Jesse Zaritt in “send off” (not the San Diego performance). Photo: Grant Halverson

Thanks to La Jolla Music Society and UCSD ArtPower (and, not far up the freeway, the Orange County Performing Arts Center), dance lovers in San Diego get regular opportunities to see major touring companies like Alvin Ailey and American Ballet Theatre. What comes our way more rarely, though, are the kinds of people Sushi Arts used to present—emerging and mid-career dance artists who are generating buzz in New York and beyond.

Tiny youTurn Arts, which puts on just one show a year, can hardly fill the gap left when Sushi went bust in 2011. Still, youTurn producers Erica Buechner and Anne Gehman have made terrifically savvy curatorial choices, and the tastes of the New York dance world they’re provided here have been delicious.

Two years ago, youTurn brought Mark Haim to set his stunning “This Land is Your Land” on local dancers. This year’s youTurn, which ran last weekend at the White Box Theater, featured another powerhouse guest artist, Jesse Zaritt.

Acclaimed as a performer and a choreographer, Zaritt has danced with two top companies that have been seen here—Shen Wei Dance Arts Company (New York) and Inbal Pinto, an Israeli troupe that did an electrifying dance-theatre piece at UCSD. For his own work, Zaritt has received New York Innovative Theater Awards.

He brought both skills to youTurn, performing a gripping solo, “send off,” and debuting “Service,” a piece he created for six San Diego dancers.

Jesse Zaritt in “send off” (not the San Diego performance). Photo: Jessica Medenbach

Darkly comic, “send off” opens with Zaritt—his face masked by tight, stretchy red fabric and body festooned with flowers—striking poses to a riveting spoken-word score. It’s the Biblical story of Abraham being commanded to sacrifice his son Isaac, and in this version by Israeli playwright Hanoch Levin, Abraham whinges about not wanting to do it, and Isaac tries to buck him up so he can get on with it … all of this (in English translation) delivered by actor Neil Harris with spot-on timing, in a Cockney accent that keeps turning the word “slaughter” into “slaugh’er.”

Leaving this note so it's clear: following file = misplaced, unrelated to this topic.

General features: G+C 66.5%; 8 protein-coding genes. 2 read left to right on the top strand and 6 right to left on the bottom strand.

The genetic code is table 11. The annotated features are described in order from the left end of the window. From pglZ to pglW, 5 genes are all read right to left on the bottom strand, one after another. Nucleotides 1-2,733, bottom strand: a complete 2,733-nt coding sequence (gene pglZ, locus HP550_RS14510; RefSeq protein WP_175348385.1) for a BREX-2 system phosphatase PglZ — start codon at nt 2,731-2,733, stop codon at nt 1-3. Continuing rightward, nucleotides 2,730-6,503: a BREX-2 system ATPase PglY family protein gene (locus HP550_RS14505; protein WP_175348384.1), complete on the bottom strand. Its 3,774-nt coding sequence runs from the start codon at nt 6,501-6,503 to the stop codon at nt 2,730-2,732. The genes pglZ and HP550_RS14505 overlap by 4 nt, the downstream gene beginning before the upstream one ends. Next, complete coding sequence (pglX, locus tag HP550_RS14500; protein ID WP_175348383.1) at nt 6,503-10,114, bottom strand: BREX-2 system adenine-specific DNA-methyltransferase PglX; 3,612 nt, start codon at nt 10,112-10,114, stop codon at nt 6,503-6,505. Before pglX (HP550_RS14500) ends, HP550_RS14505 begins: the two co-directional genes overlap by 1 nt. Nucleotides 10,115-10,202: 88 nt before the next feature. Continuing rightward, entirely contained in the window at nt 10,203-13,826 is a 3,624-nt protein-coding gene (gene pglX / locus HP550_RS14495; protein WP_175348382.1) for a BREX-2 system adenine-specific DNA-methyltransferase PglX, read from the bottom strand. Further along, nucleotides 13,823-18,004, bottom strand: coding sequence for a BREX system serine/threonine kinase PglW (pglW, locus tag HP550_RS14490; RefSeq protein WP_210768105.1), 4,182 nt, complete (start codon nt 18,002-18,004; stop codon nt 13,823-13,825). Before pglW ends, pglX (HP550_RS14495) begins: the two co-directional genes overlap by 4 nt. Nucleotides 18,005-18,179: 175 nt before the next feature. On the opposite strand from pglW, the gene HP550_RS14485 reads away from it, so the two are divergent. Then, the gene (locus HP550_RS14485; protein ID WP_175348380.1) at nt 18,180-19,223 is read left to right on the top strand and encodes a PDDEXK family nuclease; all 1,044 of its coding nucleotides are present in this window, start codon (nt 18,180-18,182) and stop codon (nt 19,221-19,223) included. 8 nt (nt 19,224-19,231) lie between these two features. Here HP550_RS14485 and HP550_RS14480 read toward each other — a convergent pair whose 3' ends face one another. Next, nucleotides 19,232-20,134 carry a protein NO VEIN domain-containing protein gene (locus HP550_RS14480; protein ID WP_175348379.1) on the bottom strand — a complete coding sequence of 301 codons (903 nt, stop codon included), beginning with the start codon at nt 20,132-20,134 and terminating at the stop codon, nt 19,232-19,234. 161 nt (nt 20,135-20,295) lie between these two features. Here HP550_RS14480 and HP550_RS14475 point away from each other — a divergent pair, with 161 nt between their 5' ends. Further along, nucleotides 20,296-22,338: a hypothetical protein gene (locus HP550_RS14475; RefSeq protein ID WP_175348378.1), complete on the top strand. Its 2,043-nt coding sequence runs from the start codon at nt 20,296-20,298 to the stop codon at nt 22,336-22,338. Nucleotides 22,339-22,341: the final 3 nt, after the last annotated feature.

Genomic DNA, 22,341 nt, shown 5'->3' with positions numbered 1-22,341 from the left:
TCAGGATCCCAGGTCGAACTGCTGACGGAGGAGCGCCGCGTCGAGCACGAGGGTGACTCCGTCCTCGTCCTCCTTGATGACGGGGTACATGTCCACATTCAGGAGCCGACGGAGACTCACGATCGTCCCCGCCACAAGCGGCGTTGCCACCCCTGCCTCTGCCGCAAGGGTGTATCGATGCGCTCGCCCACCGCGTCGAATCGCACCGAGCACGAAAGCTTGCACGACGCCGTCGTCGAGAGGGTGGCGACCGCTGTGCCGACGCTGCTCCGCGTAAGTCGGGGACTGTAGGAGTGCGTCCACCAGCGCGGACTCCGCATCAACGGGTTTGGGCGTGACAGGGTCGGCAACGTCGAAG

It’s hilarious but horrifying, ironic yet heartbreaking, a play of contradictions that also happens in Zaritt’s dance. He careens like a bumper car between explosions of movement that whip through his body and sustained control. There are moments that feel silly—as he passes out flowers to the audience—and moments that feel holy … for instance, when the score shifts to Rufus Wainwright’s sublime “Agnus Dei,” and he goes into contorted poses, nearly wrapping one leg around his neck. When “send off” ended, I felt as if I—and everyone around me—had been holding my breath.

Erica Buechner and Desiree Cuizon Fejeran in “Service.” Photo: Raymond Elstad

Zaritt set “Service” to two songs about losing love, Cher’s “Believe” and “Turning Tables” by Adele. And he gave each dancer a solitary dance of grief, with big, heart-exposing reaches, plus phrases tailored to the individual members of a superb cast (Buechner, Gehman, Desiree Cuizon Fejeran, Ian Isles, Gina Bolles Sorensen, and Chelsea Zeffiro). Buechner seems to measure space with her limbs. Gehman and Sorensen erupt into frantic motion. Zeffiro, after long stillness, flings herself across the stage.

Fortunately, there are also images of mutual consolation—a hand-holding circle, the dancers belting out the songs together and piling on top of one another on the floor. And, ultimately, the other five sing to Zeffiro as if to comfort her. Phew.

Anne Gehman and Gina Bolles Sorensen in “Service.” Photo: Raymond Elstad

By the way, I have no idea why this piece is called “Service,” would love to hear readers’ thoughts.

As always, youTurn had a multi-arts focus. This year, Michelle Josey contributed both visual arts and music. Her vibrant abstract paintings hung from the White Box ceiling, and we heard her original songs, performed live and in a piece composed of sounds she’d recorded in natural settings.

Janice Steinberg

Janice Steinberg

Award-winning dance journalist Janice Steinberg has published more than 400 articles in the San Diego Union-Tribune, Dance Magazine, the Los Angeles Times, and elsewhere. She was a 2004 New York Times-National Endowment for the Arts fellow at the Institute for Dance Criticism and has taught dance criticism at San Diego State University. She is also a novelist, author of The Tin Horse (Random House, 2013). For why she's passionate about dance, see this article on her web site, The Tin Horse

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